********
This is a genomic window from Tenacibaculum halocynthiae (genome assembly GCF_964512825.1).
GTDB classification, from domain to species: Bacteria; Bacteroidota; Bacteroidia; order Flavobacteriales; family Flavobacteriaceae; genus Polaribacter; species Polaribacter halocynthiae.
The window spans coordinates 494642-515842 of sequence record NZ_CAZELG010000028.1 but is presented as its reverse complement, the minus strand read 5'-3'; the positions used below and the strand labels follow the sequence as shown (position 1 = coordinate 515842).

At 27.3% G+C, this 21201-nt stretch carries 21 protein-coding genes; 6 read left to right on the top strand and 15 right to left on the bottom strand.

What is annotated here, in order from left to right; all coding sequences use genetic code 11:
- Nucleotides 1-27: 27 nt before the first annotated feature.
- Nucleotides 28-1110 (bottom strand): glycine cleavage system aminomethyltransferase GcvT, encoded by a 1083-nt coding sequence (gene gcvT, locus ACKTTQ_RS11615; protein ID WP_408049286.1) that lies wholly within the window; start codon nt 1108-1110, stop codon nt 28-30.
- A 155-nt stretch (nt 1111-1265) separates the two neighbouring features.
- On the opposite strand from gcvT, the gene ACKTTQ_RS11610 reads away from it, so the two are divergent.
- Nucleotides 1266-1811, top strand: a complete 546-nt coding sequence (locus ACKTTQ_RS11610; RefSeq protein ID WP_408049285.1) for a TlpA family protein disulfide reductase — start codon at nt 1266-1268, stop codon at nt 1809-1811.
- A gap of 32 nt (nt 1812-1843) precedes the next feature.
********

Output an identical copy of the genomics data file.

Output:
This is a genomic window from Tenacibaculum halocynthiae (genome assembly GCF_964512825.1).
GTDB classification, from domain to species: Bacteria; Bacteroidota; Bacteroidia; order Flavobacteriales; family Flavobacteriaceae; genus Polaribacter; species Polaribacter halocynthiae.
The window spans coordinates 494642-515842 of sequence record NZ_CAZELG010000028.1 but is presented as its reverse complement, the minus strand read 5'-3'; the positions used below and the strand labels follow the sequence as shown (position 1 = coordinate 515842).

At 27.3% G+C, this 21201-nt stretch carries 21 protein-coding genes; 6 read left to right on the top strand and 15 right to left on the bottom strand.

What is annotated here, in order from left to right; all coding sequences use genetic code 11:
- Nucleotides 1-27: 27 nt before the first annotated feature.
- Nucleotides 28-1110 (bottom strand): glycine cleavage system aminomethyltransferase GcvT, encoded by a 1083-nt coding sequence (gene gcvT, locus ACKTTQ_RS11615; protein ID WP_408049286.1) that lies wholly within the window; start codon nt 1108-1110, stop codon nt 28-30.
- A 155-nt stretch (nt 1111-1265) separates the two neighbouring features.
- On the opposite strand from gcvT, the gene ACKTTQ_RS11610 reads away from it, so the two are divergent.
- Nucleotides 1266-1811, top strand: a complete 546-nt coding sequence (locus ACKTTQ_RS11610; RefSeq protein ID WP_408049285.1) for a TlpA family protein disulfide reductase — start codon at nt 1266-1268, stop codon at nt 1809-1811.
- A gap of 32 nt (nt 1812-1843) precedes the next feature.